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Directed by Clarence Brown

United States 1935 95 mins. In English

A massive commercial and critical success upon release in 1935, Anna Karenina was, at the time, one of the biggest box-office hits of Greta Garbo’s career. In this lean adaptation of Tolstoy’s novel, Garbo (in her second go as Anna after 1927’s silent) stars as the Russian countess, married to a career diplomat (Basil Rathbone) while yearning for an up-and-coming military officer (Fredric March, dashing). Naturally, this triangle has dire results for the long-suffering star, with her son Sergei caught firmly in the middle of the familial tumult. A masterpiece of staging, the film won Best Foreign Film at Benito Mussolini’s newly-inaugurated Venice Film Festival, and further increased Garbo’s star profile as one whom both women and men would come in equal measure—and in droves—to see.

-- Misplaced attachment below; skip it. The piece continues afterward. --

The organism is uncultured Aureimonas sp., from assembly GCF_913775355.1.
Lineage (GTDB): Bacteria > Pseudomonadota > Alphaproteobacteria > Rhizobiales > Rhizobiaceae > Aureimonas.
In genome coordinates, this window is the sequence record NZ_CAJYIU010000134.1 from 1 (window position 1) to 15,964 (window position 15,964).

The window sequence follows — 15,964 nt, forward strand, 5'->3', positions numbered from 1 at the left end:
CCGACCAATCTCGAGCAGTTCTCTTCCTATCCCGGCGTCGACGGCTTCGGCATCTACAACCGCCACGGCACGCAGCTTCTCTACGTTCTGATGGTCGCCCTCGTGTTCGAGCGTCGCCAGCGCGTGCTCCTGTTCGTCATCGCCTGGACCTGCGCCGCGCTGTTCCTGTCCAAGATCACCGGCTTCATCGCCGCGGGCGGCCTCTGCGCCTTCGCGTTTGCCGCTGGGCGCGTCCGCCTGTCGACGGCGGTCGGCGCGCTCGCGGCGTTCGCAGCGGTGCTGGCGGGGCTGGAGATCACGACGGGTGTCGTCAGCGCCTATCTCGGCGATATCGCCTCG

The Northwest Film Center recognizes and honors the Indigenous peoples of this region on whose ancestral lands the museum now stands. These include the Willamette Tumwater, Clackamas, Kathlemet, Molalla, Multnomah and Watlala Chinook Peoples and the Tualatin Kalapuya who today are part of the Confederated Tribes of Grand Ronde, and many other Native communities who made their homes along the Columbia River. We also want to recognize that Portland today is a community of many diverse Native peoples who continue to live and work here. We respectfully acknowledge and honor all Indigenous communities—past, present, future—and are grateful for their ongoing and vibrant presence.